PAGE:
AKS is a fully flexible system that adapts to use only the resources you need. Additional processing power is supported via graphic processing units (GPUs) – processor intensive operations, such as scientific computations, enables on-top processing power. If you need more resources, it’s as simple as clicking a button and letting the elasticity of Azure container instances do the rest.

When you only use the resources you need, your software (and your business) enjoys the following benefits:

  • Reduced cost – no extra GPUs need to be bought and integrated onsite.
  • Faster start-up speed compared to onsite hardware and software which takes time to set-up.
  • Easier scaling – get more done now without worrying about how to manage resources.

Scale at speed with AKS

The world of applications moves fast. For example, 6140 Android apps were released in the first quarter of 2018 alone. Ambitious companies can’t afford the risk of slowing down. Free up time and simplify the application of containerisation by implementing AKS and take your software development to the next level.

To find out how we get things done, check out Nordcloud’s approach to DevOps and agile application delivery.

Feel free to contact us if you need help in planning or executing your container workload.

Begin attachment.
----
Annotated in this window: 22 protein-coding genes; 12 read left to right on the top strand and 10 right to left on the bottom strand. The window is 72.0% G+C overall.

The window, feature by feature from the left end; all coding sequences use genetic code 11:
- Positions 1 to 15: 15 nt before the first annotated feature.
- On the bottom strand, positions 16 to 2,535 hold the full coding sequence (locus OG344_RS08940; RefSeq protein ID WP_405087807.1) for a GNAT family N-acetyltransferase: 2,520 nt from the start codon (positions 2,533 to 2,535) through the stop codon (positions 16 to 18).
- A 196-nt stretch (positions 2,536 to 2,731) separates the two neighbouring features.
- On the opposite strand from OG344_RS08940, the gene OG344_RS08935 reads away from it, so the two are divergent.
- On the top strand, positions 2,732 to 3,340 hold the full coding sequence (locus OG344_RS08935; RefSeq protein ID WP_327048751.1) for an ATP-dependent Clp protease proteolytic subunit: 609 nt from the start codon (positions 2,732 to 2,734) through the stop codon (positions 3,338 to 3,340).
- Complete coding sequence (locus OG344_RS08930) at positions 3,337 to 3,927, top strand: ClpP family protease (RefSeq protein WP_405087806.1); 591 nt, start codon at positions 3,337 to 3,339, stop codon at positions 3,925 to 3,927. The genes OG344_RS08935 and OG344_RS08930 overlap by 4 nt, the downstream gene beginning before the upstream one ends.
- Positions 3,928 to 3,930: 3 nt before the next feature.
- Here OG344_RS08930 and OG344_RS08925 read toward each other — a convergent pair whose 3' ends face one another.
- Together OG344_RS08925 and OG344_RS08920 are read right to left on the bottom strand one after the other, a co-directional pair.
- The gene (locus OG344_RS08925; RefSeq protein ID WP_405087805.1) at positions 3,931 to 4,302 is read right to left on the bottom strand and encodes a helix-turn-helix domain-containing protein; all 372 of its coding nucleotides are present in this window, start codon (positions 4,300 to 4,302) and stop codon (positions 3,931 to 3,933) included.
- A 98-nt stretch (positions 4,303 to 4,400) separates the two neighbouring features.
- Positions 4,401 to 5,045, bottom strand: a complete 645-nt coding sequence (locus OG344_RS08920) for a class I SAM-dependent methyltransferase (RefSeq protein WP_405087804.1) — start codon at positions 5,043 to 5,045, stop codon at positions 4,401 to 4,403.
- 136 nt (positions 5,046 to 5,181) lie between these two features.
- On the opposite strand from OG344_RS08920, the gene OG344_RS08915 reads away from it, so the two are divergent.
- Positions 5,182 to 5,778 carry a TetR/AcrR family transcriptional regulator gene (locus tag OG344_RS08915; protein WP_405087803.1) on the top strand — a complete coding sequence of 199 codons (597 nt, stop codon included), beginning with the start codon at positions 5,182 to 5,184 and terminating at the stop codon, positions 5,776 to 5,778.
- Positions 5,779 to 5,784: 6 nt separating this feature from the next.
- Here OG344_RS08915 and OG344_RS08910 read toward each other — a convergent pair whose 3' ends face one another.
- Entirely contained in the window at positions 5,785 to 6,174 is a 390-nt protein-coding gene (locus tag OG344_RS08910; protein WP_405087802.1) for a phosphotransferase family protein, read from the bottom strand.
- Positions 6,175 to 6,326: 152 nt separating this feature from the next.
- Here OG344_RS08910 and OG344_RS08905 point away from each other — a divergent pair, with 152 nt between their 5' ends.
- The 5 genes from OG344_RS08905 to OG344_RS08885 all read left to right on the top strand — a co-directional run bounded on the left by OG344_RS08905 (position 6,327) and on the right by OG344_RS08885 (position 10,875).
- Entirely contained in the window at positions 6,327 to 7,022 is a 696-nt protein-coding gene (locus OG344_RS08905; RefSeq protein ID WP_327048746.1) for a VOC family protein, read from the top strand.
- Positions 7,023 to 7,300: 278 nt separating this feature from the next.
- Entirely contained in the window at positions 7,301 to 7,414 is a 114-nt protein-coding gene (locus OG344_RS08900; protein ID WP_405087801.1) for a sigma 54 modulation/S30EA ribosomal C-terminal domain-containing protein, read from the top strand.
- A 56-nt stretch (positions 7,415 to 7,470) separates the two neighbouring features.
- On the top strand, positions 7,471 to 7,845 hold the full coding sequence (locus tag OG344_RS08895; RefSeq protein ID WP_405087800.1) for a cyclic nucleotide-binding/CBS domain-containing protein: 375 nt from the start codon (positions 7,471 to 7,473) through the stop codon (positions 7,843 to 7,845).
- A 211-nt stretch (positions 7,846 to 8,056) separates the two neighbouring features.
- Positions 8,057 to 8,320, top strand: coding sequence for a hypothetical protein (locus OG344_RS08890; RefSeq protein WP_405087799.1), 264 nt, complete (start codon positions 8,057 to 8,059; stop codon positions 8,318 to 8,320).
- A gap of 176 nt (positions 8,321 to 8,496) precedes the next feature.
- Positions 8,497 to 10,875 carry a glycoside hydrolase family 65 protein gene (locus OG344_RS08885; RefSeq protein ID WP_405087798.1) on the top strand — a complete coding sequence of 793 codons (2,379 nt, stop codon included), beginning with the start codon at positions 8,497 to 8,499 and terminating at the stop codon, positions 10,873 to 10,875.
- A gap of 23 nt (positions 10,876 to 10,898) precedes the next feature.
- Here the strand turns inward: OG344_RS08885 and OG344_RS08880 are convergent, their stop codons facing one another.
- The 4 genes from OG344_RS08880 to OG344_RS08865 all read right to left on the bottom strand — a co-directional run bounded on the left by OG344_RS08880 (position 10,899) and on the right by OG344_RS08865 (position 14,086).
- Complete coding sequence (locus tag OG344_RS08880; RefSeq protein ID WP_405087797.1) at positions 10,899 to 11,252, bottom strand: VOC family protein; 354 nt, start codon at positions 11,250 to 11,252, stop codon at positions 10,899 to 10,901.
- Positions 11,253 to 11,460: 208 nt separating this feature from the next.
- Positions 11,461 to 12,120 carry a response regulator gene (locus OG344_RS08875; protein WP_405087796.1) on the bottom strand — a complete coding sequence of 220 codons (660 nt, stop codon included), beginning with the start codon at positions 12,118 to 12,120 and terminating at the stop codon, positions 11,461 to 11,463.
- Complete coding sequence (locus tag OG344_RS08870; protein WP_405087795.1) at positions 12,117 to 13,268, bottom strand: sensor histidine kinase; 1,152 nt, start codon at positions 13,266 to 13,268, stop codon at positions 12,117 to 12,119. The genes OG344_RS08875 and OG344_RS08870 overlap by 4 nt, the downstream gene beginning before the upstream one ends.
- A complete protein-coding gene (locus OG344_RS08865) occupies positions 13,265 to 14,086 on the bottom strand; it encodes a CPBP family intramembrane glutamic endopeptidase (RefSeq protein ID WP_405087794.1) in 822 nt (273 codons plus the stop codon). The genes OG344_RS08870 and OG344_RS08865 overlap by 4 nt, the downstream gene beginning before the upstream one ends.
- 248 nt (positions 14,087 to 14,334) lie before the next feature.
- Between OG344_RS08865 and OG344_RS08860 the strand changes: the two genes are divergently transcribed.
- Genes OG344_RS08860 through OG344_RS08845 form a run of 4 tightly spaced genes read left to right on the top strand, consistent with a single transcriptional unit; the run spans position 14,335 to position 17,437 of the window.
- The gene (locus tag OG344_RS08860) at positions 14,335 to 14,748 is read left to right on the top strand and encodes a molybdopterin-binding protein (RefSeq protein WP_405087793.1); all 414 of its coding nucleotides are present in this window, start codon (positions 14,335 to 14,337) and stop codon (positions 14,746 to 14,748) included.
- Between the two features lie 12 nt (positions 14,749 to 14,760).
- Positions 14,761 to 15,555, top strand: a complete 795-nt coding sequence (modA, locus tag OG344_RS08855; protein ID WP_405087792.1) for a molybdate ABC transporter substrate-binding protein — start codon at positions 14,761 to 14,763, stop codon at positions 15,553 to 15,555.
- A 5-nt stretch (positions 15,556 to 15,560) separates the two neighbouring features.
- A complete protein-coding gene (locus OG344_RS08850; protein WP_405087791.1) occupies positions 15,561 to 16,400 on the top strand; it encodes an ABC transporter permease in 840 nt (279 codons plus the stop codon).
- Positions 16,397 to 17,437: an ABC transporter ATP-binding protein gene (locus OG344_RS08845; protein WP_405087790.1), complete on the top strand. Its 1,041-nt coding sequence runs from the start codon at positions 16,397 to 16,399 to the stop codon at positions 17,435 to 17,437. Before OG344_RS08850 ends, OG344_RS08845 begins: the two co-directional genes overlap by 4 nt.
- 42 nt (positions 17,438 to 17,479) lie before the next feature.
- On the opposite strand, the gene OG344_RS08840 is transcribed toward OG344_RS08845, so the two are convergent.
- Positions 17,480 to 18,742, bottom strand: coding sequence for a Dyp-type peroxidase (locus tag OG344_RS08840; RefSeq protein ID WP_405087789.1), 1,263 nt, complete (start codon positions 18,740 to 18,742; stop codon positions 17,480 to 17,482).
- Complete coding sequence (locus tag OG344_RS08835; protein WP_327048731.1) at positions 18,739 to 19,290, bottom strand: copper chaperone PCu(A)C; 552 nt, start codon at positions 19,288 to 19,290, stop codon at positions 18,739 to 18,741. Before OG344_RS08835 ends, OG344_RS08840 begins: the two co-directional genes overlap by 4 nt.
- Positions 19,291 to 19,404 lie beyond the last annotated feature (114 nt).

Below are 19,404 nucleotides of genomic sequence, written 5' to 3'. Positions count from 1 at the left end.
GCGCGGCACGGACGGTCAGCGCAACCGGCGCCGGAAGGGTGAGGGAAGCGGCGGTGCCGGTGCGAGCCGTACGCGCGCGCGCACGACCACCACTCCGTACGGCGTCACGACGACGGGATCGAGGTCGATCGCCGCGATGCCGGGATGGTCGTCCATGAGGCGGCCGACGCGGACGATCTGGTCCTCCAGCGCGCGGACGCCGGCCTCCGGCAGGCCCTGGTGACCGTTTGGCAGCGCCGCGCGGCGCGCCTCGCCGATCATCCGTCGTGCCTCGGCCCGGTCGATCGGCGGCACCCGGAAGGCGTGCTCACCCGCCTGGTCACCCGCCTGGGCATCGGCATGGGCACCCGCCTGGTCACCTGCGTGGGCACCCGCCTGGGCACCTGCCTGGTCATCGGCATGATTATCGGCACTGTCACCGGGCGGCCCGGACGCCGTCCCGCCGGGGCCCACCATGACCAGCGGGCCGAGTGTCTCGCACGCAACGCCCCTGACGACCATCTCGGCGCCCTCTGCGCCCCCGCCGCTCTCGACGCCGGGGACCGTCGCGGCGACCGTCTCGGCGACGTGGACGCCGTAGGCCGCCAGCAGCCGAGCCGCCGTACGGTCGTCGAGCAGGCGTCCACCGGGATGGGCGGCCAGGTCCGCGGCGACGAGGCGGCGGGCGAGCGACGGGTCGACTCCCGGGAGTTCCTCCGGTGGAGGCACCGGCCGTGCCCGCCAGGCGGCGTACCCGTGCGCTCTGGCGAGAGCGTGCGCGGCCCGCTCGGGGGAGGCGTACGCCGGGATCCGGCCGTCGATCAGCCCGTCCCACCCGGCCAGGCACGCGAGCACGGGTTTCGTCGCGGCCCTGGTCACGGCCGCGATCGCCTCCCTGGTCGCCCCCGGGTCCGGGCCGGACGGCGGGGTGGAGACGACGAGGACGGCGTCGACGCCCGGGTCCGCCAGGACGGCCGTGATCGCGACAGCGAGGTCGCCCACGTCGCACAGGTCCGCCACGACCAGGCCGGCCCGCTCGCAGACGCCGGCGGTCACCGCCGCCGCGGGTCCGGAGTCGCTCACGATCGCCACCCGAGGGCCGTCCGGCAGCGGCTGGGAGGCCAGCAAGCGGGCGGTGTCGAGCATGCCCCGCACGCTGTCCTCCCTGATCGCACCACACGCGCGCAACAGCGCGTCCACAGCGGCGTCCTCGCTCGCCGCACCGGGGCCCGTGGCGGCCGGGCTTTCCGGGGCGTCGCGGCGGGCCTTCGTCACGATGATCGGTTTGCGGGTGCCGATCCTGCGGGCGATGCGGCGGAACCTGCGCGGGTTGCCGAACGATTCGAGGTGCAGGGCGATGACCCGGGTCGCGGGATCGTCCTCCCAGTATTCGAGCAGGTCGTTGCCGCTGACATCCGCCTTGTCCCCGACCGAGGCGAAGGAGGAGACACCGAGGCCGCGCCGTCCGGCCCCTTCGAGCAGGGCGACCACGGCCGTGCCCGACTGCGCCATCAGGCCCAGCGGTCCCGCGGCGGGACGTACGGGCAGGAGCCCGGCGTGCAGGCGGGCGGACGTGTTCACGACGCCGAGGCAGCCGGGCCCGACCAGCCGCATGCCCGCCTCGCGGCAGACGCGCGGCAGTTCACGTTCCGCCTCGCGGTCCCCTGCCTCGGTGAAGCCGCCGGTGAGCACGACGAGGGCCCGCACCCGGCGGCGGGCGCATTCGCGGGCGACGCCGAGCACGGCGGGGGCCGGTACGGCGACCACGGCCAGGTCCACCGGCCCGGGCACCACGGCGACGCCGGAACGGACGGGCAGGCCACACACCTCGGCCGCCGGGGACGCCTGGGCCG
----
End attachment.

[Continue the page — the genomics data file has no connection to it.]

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Microservices and containerisation: 4 things every IT manager needs to know

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The popularity of microservices and containerisation has exploded in recent years, with 60 percent of businesses already adopting the technology in one form or another. And the trend shows no signs of slowing down.

In fact, since the take-off of Docker in 2013, containerisation and microservices have been reinventing the IT landscape, becoming one of the most sought-after tools for digital transformation.

But, as with any new technology, it’s important to look beyond the hype.

What are microservices and containerisation?

Containerisation is a method of virtualisation that separates applications and services at the operating level. Unlike hypervisor virtualisation, these containers aren’t split from the rest of your architecture, but instead share the same operating system kernel.

Microservices use containerisation to deliver smaller, single-function modules, which work in tandem to create more agile, scalable applications. Due to this approach, there is no need to build and deploy an entirely new software version every time you change or scale a specific function.

Deploying containerisation in your business

When it comes to making containerisation and microservices a business reality, there are a few key points every IT manager needs to know.

1. Docker and Kubernetes are the market leaders

Since its conception, Docker has become synonymous with the containerisation industry. As of 2018, more than half of IT leaders said they ran Docker container technology in their organisations.